Spec’ing Trailers: The Devil’s In The Details (February 01, 2010)
February 1, 2010
By Ingrid Phaneuf TORONTO, Ont. - When it comes to spec'ing trailers you've got it down, right? After all, what's so complicated about a box on wheels? Lots. Spec'ing your trailers right is just one m...
By Ingrid Phaneuf TORONTO, Ont. –When it comes to spec’ing trailers you’ve got it down, right? After all, what’s so complicated about a box on wheels? Lots. Spec’ing your trailers right is just one more, very important way to reduce operating costs and incidents and add zeros to your bottom line.
Weight, of course, is a prime consideration, “but nowadays most manufacturers are within a couple hundred pounds of each other,” says Mike Hignett, equipment account manager at Glasvan Great Dane. “Basically you can achieve weight savings by using thinner materials, but that has its disadvantages too, as far as the life span of your trailer goes. Most of our customers want their trailers to last as long as possible -they don’t want to have to retire a trailer after five to seven years because it’s so much lighter that it wore out. There’s no point buying two trailers over a 20-year span when you can buy one.”
That said, technology is making both durability and lightness a possibility.
“We’ve see new composite material for sidewalls over the last 10 years, that are a lot more durable because there’s no use of wood, provide more space inside the van and therefore allow carriers to load more material and do less damage when it comes to unloading,” says Hignett.
Wear and tear
Corrosion is a major consideration trailer purchasers must take into account as well.
“Corrosion, especially with the stuff they’re putting on the roads to get rid of ice now, is something that’s on everyone’s minds,” says Hignett.
Special undercoatings can provide some protection for what’s under the trailer, but the use of mixed materials also poses a risk, Hignett says.
“It’s not just the stuff they put on the roads that causes corrosion, but the way metals react to each other,” he explains. “Electrolysis (when different metals touch) is a factor. If you have dissimilar metals contacting each other and moisture gets in, corrosion can start.”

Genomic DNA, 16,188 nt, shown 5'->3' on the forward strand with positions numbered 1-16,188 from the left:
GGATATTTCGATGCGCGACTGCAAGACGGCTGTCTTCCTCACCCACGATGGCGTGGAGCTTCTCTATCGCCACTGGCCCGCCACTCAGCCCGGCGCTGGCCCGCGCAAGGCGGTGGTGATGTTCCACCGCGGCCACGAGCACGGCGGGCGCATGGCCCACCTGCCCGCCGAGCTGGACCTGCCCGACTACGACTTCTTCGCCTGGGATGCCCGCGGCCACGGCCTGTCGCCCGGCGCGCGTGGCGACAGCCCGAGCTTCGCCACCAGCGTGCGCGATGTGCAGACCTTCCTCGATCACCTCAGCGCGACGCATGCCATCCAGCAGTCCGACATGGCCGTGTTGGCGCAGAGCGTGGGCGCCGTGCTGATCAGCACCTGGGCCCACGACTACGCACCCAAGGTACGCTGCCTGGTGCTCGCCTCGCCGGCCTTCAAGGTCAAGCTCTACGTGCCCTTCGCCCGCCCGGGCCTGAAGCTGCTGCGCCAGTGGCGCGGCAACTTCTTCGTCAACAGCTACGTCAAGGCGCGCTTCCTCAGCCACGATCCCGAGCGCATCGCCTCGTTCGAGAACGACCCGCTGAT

Metals that react to each other in this way must be insulated, Hignett says.
“You combat it by putting an insulator between them so they’re not touching. We use a double thick mylar between dissimilar metals to prevent corrosion.”
Corrosion is also why many clients are moving away from painted steel components and opting for galvanized or stainless instead, he says. Corrosion of steel components can be further hindered by spray-on coatings, he adds, pointing out any corrosion on a tractor or trailer is a major red flag for roadside inspectors.
Doors and floors deserve special attention, Hignett adds.
“Most door manufacturers will now use a composite panel with aluminum on the outside and aluminum or steel on the inside instead of traditional wood,” he says. “That way no water is absorbed and rust is avoided.”
As for dry van floors, they are particularly vulnerable to wear and tear whether they’re rolling down the road or sitting in the yard. While the underside of flooring has to endure road spray, the top side suffers from stress caused by weight and by the doors being left open when the trailer is in the yard.
Prolam, based in Quebec, manufactures dry van floors that are specially-designed to endure all three kinds of punishment, according to Benoit Risi, the company’s director general.
Zigzag joints for wood laminate flooring are used instead of hook joints to reduce stress from weight transfer, Risi says.
“Hook joint floors are weaker and they may need putty,” he explains. “But our double knuckle zigzag joints are tighter and stronger.”
Tight, strong joints are a serious issue when you consider that the wood laminate floor of a single trailer can have anywhere between 880 to 2,000 joints, and is continually being exposed to moisture and shifting weight, Risi points out.